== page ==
TORONTO (Reuters) - Canada’s Competition Bureau is studying the Ontario Securities Commission’s draft terms and conditions for approving Maple Group’s proposed takeover of Toronto Stock Exchange-operator TMX Group (X.TO), the head of the bureau said on Tuesday.
Competition Bureau Commissioner Melanie Aitken said the commission will issue its own views on the proposed deal after the OSC publishes its final terms and conditions.
Speaking at the Bloomberg Canada Economic Summit in Toronto, Aitken said the commission was working intensely alongside the OSC, which is Canada’s main securities regulator.
“That’s really the responsible thing to do. They have an expertise that we don’t, and we have a contribution to make from the perspective of what competitive consequences those transactions might have if they go ahead,” she said.
“We are talking to the market about their reaction to the elements contained in the draft orders, all with the view of evaluating what we are charged with; evaluating whether, at the end of the day, there is a substantial lessening of competition in any of the markets affected,” she added.
Maple Group, a consortium of 13 Canadian financial institutions, unveiled its C$3.8 billion ($3.8 billion) offer for TMX Group last year.
The publication of the OSC’s draft orders last week was seen as moving the consortium a step closer to completing what has been a long and complicated takeover process.
The bureau has raised concerns about the deal’s impact on competition.
“Those recognition orders, depending on what they finally look like, may still sufficiently change the regulatory landscape so that our concerns that we indicated to the parties back in November may be substantially mitigated,” Aitken said.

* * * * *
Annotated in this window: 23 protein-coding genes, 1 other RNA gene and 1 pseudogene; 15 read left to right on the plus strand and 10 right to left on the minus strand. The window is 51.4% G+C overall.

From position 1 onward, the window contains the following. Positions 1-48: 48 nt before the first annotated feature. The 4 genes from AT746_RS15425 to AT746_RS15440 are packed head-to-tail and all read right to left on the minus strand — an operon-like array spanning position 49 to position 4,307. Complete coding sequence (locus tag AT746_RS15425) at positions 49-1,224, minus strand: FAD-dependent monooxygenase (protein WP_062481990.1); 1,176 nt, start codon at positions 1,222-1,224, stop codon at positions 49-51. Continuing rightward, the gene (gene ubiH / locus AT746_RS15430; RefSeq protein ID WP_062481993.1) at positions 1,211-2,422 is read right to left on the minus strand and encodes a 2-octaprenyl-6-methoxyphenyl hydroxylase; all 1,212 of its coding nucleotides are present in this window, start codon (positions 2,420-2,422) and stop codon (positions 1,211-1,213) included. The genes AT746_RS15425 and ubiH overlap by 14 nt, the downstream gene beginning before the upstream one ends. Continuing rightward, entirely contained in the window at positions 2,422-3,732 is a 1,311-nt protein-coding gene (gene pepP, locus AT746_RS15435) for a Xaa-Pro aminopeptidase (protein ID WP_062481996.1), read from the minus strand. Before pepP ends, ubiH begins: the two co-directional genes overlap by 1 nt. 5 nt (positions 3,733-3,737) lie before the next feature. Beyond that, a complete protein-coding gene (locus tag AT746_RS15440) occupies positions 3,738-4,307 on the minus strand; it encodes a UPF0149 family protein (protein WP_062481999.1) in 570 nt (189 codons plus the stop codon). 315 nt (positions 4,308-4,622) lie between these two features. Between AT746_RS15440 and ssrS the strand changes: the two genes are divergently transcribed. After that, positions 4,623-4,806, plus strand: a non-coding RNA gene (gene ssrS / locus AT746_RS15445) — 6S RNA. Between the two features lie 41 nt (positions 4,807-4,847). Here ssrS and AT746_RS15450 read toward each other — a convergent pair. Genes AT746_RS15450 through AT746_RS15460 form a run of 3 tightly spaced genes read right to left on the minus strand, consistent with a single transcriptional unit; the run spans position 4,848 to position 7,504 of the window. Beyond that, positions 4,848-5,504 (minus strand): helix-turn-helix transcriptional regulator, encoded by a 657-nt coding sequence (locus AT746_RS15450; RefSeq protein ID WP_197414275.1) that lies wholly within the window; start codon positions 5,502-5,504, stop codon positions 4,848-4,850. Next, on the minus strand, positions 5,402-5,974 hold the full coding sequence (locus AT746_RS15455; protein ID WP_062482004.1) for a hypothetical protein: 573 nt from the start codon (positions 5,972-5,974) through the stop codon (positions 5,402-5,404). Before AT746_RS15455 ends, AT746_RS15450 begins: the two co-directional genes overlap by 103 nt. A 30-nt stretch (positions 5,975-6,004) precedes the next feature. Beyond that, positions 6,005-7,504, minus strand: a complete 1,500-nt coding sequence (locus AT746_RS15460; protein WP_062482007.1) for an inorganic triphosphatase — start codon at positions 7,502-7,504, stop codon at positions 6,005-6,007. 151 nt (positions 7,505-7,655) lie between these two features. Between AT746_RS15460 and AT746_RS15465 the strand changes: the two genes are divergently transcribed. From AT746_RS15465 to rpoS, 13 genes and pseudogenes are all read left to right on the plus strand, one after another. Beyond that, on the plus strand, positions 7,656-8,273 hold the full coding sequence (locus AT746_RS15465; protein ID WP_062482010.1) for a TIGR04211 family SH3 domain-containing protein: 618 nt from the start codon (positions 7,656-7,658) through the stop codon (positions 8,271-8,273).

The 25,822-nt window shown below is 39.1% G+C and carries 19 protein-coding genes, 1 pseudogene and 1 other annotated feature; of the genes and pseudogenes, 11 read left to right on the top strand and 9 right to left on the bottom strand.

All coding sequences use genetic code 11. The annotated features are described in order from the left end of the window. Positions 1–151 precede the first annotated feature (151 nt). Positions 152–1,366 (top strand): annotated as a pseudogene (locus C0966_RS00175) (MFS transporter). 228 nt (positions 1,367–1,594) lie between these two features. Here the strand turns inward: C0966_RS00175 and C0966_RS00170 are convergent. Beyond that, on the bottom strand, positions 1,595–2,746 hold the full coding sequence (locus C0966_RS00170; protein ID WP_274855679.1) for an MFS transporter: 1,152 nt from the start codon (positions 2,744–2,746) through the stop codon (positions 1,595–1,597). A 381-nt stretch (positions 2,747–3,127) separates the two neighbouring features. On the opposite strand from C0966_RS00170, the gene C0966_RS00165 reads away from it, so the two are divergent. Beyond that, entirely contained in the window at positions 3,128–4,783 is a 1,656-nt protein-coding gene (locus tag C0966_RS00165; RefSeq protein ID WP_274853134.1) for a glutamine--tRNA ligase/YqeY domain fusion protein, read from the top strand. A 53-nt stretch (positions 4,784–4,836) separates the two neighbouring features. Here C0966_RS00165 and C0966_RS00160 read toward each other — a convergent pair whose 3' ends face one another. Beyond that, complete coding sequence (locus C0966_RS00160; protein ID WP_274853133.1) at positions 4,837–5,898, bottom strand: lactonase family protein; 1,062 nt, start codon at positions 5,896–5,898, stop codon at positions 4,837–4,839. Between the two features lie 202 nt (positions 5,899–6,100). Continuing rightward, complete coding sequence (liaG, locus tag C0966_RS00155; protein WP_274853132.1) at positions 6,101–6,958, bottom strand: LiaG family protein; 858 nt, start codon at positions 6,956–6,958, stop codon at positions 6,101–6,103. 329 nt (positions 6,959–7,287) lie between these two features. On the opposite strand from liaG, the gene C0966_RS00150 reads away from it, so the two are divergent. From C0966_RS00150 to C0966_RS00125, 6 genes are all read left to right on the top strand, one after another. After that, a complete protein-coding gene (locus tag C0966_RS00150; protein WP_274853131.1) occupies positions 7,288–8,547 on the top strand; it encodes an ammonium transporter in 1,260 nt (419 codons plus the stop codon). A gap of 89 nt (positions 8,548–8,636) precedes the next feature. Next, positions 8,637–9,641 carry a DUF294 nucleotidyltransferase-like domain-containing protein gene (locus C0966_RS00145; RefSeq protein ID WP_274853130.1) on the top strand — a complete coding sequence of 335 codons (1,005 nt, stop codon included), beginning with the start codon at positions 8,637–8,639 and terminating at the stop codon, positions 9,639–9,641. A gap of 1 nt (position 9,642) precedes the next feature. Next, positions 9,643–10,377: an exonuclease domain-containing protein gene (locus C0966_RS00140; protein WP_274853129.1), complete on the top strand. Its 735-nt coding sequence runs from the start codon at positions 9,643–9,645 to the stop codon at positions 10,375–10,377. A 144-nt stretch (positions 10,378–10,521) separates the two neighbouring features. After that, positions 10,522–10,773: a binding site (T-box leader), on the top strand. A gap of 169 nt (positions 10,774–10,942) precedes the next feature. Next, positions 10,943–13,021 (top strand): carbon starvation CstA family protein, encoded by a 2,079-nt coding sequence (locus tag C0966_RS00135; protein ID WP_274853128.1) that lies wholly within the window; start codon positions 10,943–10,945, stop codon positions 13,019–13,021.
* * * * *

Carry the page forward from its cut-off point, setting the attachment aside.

The Competition Bureau is also reviewing telecom company BCE Inc’s (BCE.TO) roughly $3.4 billion bid for Astral Media ACMa.TO, along with Agrium Inc AGU.TO and Richardson International’s side deals for certain Viterra Inc VT.TO assets, as part of the acquisition of grain-handler Viterra by commodities giant Glencore International PLC (GLEN.L).
The bureau will conduct an independent review of the BCE-Astral deal, Aitken said, separate from the review of the transaction that is being conducted by the Canadian Radio-television and Telecommunications Commission. She declined to comment on how long the bureau’s review could take.
“We are always very sensitive to the fact that there are financings, shareholders, stakeholders ... so we try to be as expeditious as we can be, but we do have a job to do,” she said.
Aitken also said it is too early to read anything into the fact that the bureau has approved Glencore’s bid for Viterra, even though it has not yet signed off on the Agrium and Richardson side deals for certain Viterra assets including farm-supply outlets and grain elevators.
“The three deals were independent, non-contingent transactions, that is how they were structured. The Glencore one was first and it was notified. And we will look at the other transactions in due course as they mature,” she said.
Reporting By Jennifer Kwan and Euan Rocha; Editing by Peter Galloway